Redskins Trademark Registrations Cancelled Again. It Has Been A Tough Week For “Poor” Daniel Snyder and His Washington Redskins
Much in line with how the 2013 season played out, Daniel Snyder and the Washington Redskins cannot win this week. First, on Sunday, June 15, 2014, John Oliver rails on Mr. Snyder for holding fast to the Redskins name despite ongoing poor public sentiment. Then, on June 18, 2104, for the second time in the last fifteen years, the TTAB issued a split decision cancelling certain REDSKINS registrations on the petition of several Native Americans claiming the marks are disparaging. Blackhorse, et al. v. Pro-Football, Inc., Cancellation Proceeding No. 92046185. The first time this occurred was in 1999 in Harjo v. Pro-Football, Inc. Ultimately, on appeal, federal courts reversed the cancellation, finding the petitioners’ claims were barred by laches. See Pro Football, Inc. v. Harjo, 565 F.3d 880 (D.C. Cir. 2009). Now faced with the same arguments and evidence, but different petitioners, the TTAB again took action on the famed American professional football team name.
Section 2(a) of the Lanham Act prohibits the registration of any mark that “may disparage or falsely suggest a connection with persons, living or dead, institutions, beliefs, or national symbols, or bring them into contempt, or disrepute.” The TTAB applied the standard, two-part analysis which asks the following questions:
a) What is the meaning of the matter in question, as it appears in the marks and as those marks are used in connection with the goods and services identified in the registrations?
b) Is the meaning of the marks one that may disparage Native Americans?
The TTAB ultimately held that: (1) “[t]he term REDSKINS when used in connection with professional football retains the meaning Native Americans”; and (2) at the times of registration of the various REDSKINS marks, the meaning of the marks disparaged a “substantial composite” of Native Americans.
With respect to the second prong, the TTAB relied largely on a 1993 resolution by the National Congress of American Indians (“NCAI”) which stated:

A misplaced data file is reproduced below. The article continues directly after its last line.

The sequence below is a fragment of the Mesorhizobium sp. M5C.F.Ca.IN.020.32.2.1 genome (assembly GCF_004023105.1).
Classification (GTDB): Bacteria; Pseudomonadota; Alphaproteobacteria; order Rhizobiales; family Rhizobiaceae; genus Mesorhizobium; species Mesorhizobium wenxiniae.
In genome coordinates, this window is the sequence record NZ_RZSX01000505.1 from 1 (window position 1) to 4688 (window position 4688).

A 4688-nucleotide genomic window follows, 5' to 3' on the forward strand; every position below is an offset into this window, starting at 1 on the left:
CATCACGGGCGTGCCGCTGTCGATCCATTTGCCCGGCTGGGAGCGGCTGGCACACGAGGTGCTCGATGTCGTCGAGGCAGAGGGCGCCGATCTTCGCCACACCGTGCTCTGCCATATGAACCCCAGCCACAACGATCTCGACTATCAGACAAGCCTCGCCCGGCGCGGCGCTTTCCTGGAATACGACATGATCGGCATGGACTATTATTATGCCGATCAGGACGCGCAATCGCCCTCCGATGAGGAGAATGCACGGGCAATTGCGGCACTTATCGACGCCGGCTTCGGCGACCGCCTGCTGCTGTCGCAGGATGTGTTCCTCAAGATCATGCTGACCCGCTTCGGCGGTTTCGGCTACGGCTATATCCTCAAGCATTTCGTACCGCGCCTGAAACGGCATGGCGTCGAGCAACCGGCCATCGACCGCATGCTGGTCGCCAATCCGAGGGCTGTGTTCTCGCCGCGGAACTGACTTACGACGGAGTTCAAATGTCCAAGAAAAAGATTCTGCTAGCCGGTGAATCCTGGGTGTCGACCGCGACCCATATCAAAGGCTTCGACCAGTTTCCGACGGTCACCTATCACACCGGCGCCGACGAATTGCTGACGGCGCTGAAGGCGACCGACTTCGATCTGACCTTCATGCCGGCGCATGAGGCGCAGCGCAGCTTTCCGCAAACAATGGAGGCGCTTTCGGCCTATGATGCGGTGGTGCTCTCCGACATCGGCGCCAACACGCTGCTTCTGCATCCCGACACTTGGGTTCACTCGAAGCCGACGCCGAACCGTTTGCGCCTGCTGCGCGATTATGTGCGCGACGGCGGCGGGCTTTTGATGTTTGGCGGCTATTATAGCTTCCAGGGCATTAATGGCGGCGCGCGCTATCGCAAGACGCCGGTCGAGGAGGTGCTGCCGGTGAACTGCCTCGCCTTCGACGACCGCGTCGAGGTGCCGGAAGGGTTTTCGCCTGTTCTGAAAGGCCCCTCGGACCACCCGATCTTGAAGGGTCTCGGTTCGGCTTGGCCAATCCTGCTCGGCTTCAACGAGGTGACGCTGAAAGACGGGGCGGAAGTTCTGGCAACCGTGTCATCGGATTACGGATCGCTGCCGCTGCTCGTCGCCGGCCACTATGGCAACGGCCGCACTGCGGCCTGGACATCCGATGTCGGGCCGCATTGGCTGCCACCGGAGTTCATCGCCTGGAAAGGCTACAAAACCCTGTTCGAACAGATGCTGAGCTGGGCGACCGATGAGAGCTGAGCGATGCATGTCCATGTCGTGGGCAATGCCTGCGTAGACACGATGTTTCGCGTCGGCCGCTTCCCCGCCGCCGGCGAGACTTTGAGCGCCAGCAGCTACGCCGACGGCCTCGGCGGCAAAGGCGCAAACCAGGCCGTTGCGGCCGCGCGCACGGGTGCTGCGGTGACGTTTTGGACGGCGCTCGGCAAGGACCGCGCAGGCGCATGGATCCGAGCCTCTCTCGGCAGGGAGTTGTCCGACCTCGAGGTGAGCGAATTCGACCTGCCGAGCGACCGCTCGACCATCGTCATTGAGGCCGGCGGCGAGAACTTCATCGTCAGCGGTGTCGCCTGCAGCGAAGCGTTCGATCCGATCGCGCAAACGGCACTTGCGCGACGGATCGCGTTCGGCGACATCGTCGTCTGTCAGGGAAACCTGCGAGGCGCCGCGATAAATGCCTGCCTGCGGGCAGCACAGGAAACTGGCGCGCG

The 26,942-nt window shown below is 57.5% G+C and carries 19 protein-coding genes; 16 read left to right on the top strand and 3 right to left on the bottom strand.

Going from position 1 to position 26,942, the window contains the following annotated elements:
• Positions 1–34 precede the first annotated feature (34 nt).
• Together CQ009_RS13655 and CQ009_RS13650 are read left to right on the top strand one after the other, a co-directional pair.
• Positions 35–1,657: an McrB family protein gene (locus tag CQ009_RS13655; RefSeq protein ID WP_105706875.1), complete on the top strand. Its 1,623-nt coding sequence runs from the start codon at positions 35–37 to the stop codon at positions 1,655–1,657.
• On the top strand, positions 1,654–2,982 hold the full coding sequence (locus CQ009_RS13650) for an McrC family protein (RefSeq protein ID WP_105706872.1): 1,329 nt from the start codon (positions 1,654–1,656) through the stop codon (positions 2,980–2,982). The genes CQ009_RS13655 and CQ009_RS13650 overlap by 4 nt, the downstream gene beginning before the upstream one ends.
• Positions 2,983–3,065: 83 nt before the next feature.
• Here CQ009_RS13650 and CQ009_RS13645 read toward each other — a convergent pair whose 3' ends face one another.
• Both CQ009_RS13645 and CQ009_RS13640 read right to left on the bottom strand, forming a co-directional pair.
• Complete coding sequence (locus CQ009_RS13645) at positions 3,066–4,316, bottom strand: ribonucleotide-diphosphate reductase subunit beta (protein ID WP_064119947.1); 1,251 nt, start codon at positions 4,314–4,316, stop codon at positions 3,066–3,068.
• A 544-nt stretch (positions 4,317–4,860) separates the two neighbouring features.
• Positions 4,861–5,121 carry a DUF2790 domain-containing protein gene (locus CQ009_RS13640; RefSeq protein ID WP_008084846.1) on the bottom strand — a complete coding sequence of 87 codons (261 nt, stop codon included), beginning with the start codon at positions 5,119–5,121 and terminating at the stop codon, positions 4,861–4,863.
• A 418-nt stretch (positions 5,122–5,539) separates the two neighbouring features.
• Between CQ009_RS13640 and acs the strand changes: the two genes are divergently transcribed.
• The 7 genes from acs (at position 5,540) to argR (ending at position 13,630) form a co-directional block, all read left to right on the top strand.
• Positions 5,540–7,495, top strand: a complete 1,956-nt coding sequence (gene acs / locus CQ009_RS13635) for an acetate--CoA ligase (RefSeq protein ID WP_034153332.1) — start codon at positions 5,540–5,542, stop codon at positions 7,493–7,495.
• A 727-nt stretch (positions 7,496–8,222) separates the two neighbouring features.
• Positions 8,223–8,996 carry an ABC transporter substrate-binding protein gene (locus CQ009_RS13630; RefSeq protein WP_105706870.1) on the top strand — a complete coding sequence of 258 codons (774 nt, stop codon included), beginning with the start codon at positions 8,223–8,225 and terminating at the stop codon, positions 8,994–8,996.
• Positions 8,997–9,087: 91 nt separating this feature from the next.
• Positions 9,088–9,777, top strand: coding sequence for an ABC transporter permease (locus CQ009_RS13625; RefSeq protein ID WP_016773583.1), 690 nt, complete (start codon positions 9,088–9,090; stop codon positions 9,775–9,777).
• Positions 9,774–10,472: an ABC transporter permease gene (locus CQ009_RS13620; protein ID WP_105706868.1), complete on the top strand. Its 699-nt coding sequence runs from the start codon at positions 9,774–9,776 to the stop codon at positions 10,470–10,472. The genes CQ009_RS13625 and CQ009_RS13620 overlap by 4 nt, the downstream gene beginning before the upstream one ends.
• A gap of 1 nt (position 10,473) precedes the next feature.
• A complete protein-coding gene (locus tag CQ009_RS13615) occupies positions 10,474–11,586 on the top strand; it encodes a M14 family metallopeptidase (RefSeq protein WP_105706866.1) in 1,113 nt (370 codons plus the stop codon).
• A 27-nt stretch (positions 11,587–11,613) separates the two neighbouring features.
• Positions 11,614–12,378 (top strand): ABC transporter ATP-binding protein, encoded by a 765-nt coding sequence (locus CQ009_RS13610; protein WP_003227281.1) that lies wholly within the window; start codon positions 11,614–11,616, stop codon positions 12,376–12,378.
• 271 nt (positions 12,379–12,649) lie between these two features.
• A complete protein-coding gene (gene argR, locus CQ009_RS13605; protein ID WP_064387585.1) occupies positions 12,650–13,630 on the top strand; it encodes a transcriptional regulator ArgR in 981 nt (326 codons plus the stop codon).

The term REDSKINS is not and has never been one of honor or respect, but instead, it has always been and continues to be a pejorative, derogatory, denigrating, offensive, scandalous, contemptuous, disreputable, disparaging and racist designation for Native American’s [sic]
Even though this resolution fell outside of the relevant time period for the registrations at issue (1967-1990), the TTAB relied on the backward looking language in the resolution, focusing on the language “it has always been.” Finding that the NCAI represented approximately thirty percent of Native American tribes in the United States, the TTAB ruled that this was sufficient evidence to establish the views of a “substantial composite of Native Americans” warranting a finding of disparagement.
With regards to the laches issue, the TTAB held that laches does not apply to disparagement claims that pertain to a group of which the petitioners comprise one or more members. However, it should be noted that the decision in Blackhorse differed from the Circuit Court decision in Harjo primarily because of the fact that the petitioners in Blackhorse had only recently reached the age of majority prior to the filing of the petition. This was not the case in Harjo. This difference, coupled with the fact that the appeals in the Harjo case were still ongoing when certain of the Blackhorse petitioners reached the age of majority, provided the TTAB with another basis to reject the laches defense in Blackhorse despite the District Court’s prior ruling in the Harjo case.
Key Take Aways From The TTAB Majority Decision:
1. Thirty percent of a class of a potentially disparaged group is sufficient to establish a “substantial composite.” As the majority put it, “To determine otherwise means it is acceptable to subject to disparagement 1 out of every 3 individuals ….”
2. A formal resolution, which sets forth a past and ongoing viewpoint of the disparaging nature of a word, issued by an organization that represented thirty percent of the relevant class over the relevant time period, is “clearly probative of the views of [that class] held at the referenced time period.”
3. The TTAB is not willing to apply a laches defense to a disparagement claims “where the disparagement pertains to a group of which the individual plaintiff or plaintiffs simply comprise one or more members.”
A dissenting opinion challenged the majority’s findings, arguing that the record did not support its finding that the REDSKINS marks were disparaging at the time of registration. This divergent opinion foreshadows the reality that this dispute is far from over, especially in light of the statement issued by Bob Raskopf, trademark attorney for the Washington Redskins, in which he promises an appeal. See Raskopf’s full statement here. While this will be a nice distraction to Washington’s 2014 football season, I know some Washington fans that would much prefer the focus be on the game, not the name.
A full text of the TTAB’s decision can be accessed here.
And for a more comedic take on the situation, here is John Oliver’s rant on Daniel Snyder only a few days before the TTAB decision came down: https://www.youtube.com/watch?v=AJKfs4ZnbNE